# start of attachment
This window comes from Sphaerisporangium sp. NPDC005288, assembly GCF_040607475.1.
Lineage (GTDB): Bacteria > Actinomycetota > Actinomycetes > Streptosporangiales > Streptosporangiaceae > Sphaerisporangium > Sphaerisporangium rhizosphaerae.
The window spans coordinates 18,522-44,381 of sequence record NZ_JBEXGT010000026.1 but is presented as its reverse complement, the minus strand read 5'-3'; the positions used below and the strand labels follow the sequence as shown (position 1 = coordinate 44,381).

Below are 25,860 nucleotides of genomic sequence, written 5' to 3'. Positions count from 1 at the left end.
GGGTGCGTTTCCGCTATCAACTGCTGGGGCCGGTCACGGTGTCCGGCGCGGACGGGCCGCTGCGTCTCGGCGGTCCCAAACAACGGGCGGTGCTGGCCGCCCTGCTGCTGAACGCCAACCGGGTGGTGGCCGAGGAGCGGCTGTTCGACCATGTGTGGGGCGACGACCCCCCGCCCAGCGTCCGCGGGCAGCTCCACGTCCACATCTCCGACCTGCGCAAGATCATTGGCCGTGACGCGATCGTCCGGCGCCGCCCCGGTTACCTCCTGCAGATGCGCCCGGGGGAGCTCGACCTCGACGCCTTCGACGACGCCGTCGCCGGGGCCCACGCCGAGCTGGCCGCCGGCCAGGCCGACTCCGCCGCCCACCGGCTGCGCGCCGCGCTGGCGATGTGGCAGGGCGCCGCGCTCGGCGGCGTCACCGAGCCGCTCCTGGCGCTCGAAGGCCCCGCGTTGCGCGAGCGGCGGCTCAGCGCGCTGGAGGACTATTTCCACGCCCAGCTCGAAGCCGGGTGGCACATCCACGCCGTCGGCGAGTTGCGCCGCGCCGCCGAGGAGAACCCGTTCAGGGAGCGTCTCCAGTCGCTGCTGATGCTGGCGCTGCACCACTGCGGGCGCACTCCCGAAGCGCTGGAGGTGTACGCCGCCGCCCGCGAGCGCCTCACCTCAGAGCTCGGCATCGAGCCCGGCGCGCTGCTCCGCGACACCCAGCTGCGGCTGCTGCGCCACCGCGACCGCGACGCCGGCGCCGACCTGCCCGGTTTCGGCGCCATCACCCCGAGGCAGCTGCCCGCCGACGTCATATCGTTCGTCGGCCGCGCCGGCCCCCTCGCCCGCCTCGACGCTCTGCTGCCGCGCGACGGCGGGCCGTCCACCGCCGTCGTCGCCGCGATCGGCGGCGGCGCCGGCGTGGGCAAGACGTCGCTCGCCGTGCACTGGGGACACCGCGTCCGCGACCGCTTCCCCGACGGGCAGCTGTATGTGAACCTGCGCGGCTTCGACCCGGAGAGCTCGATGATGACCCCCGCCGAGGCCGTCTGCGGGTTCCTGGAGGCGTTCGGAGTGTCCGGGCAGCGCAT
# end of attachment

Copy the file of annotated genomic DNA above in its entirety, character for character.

This window comes from Sphaerisporangium sp. NPDC005288, assembly GCF_040607475.1.
Lineage (GTDB): Bacteria > Actinomycetota > Actinomycetes > Streptosporangiales > Streptosporangiaceae > Sphaerisporangium > Sphaerisporangium rhizosphaerae.
The window spans coordinates 18,522-44,381 of sequence record NZ_JBEXGT010000026.1 but is presented as its reverse complement, the minus strand read 5'-3'; the positions used below and the strand labels follow the sequence as shown (position 1 = coordinate 44,381).

Below are 25,860 nucleotides of genomic sequence, written 5' to 3'. Positions count from 1 at the left end.
GGGTGCGTTTCCGCTATCAACTGCTGGGGCCGGTCACGGTGTCCGGCGCGGACGGGCCGCTGCGTCTCGGCGGTCCCAAACAACGGGCGGTGCTGGCCGCCCTGCTGCTGAACGCCAACCGGGTGGTGGCCGAGGAGCGGCTGTTCGACCATGTGTGGGGCGACGACCCCCCGCCCAGCGTCCGCGGGCAGCTCCACGTCCACATCTCCGACCTGCGCAAGATCATTGGCCGTGACGCGATCGTCCGGCGCCGCCCCGGTTACCTCCTGCAGATGCGCCCGGGGGAGCTCGACCTCGACGCCTTCGACGACGCCGTCGCCGGGGCCCACGCCGAGCTGGCCGCCGGCCAGGCCGACTCCGCCGCCCACCGGCTGCGCGCCGCGCTGGCGATGTGGCAGGGCGCCGCGCTCGGCGGCGTCACCGAGCCGCTCCTGGCGCTCGAAGGCCCCGCGTTGCGCGAGCGGCGGCTCAGCGCGCTGGAGGACTATTTCCACGCCCAGCTCGAAGCCGGGTGGCACATCCACGCCGTCGGCGAGTTGCGCCGCGCCGCCGAGGAGAACCCGTTCAGGGAGCGTCTCCAGTCGCTGCTGATGCTGGCGCTGCACCACTGCGGGCGCACTCCCGAAGCGCTGGAGGTGTACGCCGCCGCCCGCGAGCGCCTCACCTCAGAGCTCGGCATCGAGCCCGGCGCGCTGCTCCGCGACACCCAGCTGCGGCTGCTGCGCCACCGCGACCGCGACGCCGGCGCCGACCTGCCCGGTTTCGGCGCCATCACCCCGAGGCAGCTGCCCGCCGACGTCATATCGTTCGTCGGCCGCGCCGGCCCCCTCGCCCGCCTCGACGCTCTGCTGCCGCGCGACGGCGGGCCGTCCACCGCCGTCGTCGCCGCGATCGGCGGCGGCGCCGGCGTGGGCAAGACGTCGCTCGCCGTGCACTGGGGACACCGCGTCCGCGACCGCTTCCCCGACGGGCAGCTGTATGTGAACCTGCGCGGCTTCGACCCGGAGAGCTCGATGATGACCCCCGCCGAGGCCGTCTGCGGGTTCCTGGAGGCGTTCGGAGTGTCCGGGCAGCGCAT